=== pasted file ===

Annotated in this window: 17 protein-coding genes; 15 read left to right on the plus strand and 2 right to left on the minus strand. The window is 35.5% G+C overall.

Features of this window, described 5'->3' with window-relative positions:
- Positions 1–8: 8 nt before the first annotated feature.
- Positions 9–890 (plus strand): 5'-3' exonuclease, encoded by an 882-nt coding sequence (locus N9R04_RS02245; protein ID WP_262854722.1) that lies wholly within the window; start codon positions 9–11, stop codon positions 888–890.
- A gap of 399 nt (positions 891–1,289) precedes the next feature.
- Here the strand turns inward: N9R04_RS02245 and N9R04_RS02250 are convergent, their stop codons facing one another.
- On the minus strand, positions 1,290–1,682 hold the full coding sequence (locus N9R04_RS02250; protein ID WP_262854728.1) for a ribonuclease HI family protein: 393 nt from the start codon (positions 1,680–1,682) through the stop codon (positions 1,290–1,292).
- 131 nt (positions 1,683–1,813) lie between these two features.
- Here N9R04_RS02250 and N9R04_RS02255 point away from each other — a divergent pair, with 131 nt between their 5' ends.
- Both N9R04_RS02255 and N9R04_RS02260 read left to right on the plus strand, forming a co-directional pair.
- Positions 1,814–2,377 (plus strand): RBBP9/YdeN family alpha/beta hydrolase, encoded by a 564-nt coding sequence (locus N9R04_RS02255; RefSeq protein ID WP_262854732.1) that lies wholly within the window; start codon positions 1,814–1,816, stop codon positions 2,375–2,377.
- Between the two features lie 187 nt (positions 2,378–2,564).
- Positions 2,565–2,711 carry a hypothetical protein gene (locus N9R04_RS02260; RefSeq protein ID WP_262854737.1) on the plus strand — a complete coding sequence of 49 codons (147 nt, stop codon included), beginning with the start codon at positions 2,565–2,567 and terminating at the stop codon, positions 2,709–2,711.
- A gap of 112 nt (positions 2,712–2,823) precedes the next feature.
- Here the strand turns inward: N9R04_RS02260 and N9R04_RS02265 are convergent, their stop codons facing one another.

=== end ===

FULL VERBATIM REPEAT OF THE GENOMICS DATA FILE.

Annotated in this window: 17 protein-coding genes; 15 read left to right on the plus strand and 2 right to left on the minus strand. The window is 35.5% G+C overall.

Features of this window, described 5'->3' with window-relative positions:
- Positions 1–8: 8 nt before the first annotated feature.
- Positions 9–890 (plus strand): 5'-3' exonuclease, encoded by an 882-nt coding sequence (locus N9R04_RS02245; protein ID WP_262854722.1) that lies wholly within the window; start codon positions 9–11, stop codon positions 888–890.
- A gap of 399 nt (positions 891–1,289) precedes the next feature.
- Here the strand turns inward: N9R04_RS02245 and N9R04_RS02250 are convergent, their stop codons facing one another.
- On the minus strand, positions 1,290–1,682 hold the full coding sequence (locus N9R04_RS02250; protein ID WP_262854728.1) for a ribonuclease HI family protein: 393 nt from the start codon (positions 1,680–1,682) through the stop codon (positions 1,290–1,292).
- 131 nt (positions 1,683–1,813) lie between these two features.
- Here N9R04_RS02250 and N9R04_RS02255 point away from each other — a divergent pair, with 131 nt between their 5' ends.
- Both N9R04_RS02255 and N9R04_RS02260 read left to right on the plus strand, forming a co-directional pair.
- Positions 1,814–2,377 (plus strand): RBBP9/YdeN family alpha/beta hydrolase, encoded by a 564-nt coding sequence (locus N9R04_RS02255; RefSeq protein ID WP_262854732.1) that lies wholly within the window; start codon positions 1,814–1,816, stop codon positions 2,375–2,377.
- Between the two features lie 187 nt (positions 2,378–2,564).
- Positions 2,565–2,711 carry a hypothetical protein gene (locus N9R04_RS02260; RefSeq protein ID WP_262854737.1) on the plus strand — a complete coding sequence of 49 codons (147 nt, stop codon included), beginning with the start codon at positions 2,565–2,567 and terminating at the stop codon, positions 2,709–2,711.
- A gap of 112 nt (positions 2,712–2,823) precedes the next feature.
- Here the strand turns inward: N9R04_RS02260 and N9R04_RS02265 are convergent, their stop codons facing one another.